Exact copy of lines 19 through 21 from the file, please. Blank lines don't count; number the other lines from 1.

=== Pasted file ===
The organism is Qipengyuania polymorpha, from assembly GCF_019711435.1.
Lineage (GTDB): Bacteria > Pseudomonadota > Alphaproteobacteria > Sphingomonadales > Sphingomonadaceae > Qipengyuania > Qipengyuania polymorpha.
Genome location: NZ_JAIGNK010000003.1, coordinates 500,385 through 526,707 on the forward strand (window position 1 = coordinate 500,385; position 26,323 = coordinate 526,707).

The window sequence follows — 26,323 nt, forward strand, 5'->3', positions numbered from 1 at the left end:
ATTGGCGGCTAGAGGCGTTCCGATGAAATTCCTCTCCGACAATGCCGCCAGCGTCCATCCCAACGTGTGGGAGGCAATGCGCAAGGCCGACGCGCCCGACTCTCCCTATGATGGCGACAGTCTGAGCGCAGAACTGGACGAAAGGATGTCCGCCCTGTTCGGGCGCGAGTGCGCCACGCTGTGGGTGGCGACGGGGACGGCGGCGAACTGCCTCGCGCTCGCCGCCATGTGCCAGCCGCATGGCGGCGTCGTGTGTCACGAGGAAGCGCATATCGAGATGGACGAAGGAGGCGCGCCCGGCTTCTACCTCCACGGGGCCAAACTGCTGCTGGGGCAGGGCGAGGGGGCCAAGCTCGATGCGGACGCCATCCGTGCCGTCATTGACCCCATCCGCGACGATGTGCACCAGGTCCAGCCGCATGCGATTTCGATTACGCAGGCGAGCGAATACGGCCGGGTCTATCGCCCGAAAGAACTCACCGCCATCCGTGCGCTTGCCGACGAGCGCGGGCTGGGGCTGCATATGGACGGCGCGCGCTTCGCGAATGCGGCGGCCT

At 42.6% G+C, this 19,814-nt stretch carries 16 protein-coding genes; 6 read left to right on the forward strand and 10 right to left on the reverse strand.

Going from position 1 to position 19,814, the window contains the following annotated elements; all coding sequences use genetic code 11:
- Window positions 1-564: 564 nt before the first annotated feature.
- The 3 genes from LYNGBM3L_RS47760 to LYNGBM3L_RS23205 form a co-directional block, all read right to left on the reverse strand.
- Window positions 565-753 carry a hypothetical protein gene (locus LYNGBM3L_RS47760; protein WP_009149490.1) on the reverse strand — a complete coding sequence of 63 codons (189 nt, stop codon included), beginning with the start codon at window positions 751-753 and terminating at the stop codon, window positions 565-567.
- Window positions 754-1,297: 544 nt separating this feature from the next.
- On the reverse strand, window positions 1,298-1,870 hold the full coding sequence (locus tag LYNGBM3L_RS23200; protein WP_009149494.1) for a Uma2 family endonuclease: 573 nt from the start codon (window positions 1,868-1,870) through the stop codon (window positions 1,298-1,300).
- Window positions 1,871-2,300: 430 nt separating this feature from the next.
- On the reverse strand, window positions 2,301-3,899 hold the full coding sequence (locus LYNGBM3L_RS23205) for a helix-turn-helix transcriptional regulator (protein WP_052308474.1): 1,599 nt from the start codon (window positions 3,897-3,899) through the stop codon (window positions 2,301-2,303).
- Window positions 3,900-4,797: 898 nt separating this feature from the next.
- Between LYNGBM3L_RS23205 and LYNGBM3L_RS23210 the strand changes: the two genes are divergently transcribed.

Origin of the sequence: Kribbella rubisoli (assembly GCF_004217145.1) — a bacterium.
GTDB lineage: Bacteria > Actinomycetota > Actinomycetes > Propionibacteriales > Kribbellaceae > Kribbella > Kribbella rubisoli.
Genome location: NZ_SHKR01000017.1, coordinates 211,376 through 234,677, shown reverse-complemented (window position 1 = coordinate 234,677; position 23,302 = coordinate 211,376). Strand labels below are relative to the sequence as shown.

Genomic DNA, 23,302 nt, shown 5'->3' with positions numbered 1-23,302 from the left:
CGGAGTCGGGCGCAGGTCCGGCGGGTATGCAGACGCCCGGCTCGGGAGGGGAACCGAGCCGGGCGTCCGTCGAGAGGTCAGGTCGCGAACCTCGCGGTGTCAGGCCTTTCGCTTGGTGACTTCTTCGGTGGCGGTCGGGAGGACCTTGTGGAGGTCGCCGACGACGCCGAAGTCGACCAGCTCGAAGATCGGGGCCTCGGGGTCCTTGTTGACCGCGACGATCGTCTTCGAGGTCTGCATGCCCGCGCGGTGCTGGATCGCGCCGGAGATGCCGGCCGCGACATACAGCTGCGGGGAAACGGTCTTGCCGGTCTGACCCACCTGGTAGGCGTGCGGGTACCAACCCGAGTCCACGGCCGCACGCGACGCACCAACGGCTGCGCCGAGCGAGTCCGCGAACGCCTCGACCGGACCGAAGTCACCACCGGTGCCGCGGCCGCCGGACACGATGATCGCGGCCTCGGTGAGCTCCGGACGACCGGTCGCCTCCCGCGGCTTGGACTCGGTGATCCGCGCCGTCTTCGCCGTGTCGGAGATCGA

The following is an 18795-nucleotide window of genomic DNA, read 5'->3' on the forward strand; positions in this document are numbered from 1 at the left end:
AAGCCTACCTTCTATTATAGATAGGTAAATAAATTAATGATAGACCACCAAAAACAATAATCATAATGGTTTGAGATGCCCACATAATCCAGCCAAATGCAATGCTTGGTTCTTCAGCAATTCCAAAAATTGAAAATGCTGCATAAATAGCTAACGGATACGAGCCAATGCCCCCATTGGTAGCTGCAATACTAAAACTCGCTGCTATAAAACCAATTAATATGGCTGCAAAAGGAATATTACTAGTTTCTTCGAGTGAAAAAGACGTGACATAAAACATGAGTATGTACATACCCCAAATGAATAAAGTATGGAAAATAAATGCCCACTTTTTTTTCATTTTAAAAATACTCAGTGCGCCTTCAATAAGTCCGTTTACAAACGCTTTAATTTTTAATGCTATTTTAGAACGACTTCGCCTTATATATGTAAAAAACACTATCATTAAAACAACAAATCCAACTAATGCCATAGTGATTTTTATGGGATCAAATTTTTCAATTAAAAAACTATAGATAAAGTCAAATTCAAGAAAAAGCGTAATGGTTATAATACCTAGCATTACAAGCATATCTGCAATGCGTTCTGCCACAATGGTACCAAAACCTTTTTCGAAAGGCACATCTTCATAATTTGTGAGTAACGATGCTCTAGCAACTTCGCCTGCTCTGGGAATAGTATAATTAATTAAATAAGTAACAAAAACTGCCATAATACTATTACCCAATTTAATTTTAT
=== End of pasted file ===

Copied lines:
Genome location: NZ_SHKR01000017.1, coordinates 211,376 through 234,677, shown reverse-complemented (window position 1 = coordinate 234,677; position 23,302 = coordinate 211,376). Strand labels below are relative to the sequence as shown.

Genomic DNA, 23,302 nt, shown 5'->3' with positions numbered 1-23,302 from the left:
CGGAGTCGGGCGCAGGTCCGGCGGGTATGCAGACGCCCGGCTCGGGAGGGGAACCGAGCCGGGCGTCCGTCGAGAGGTCAGGTCGCGAACCTCGCGGTGTCAGGCCTTTCGCTTGGTGACTTCTTCGGTGGCGGTCGGGAGGACCTTGTGGAGGTCGCCGACGACGCCGAAGTCGACCAGCTCGAAGATCGGGGCCTCGGGGTCCTTGTTGACCGCGACGATCGTCTTCGAGGTCTGCATGCCCGCGCGGTGCTGGATCGCGCCGGAGATGCCGGCCGCGACATACAGCTGCGGGGAAACGGTCTTGCCGGTCTGACCCACCTGGTAGGCGTGCGGGTACCAACCCGAGTCCACGGCCGCACGCGACGCACCAACGGCTGCGCCGAGCGAGTCCGCGAACGCCTCGACCGGACCGAAGTCACCACCGGTGCCGCGGCCGCCGGACACGATGATCGCGGCCTCGGTGAGCTCCGGACGACCGGTCGCCTCCCGCGGCTTGGACTCGGTGATCCGCGCCGTCTTCGCCGTGTCGGAGATCGA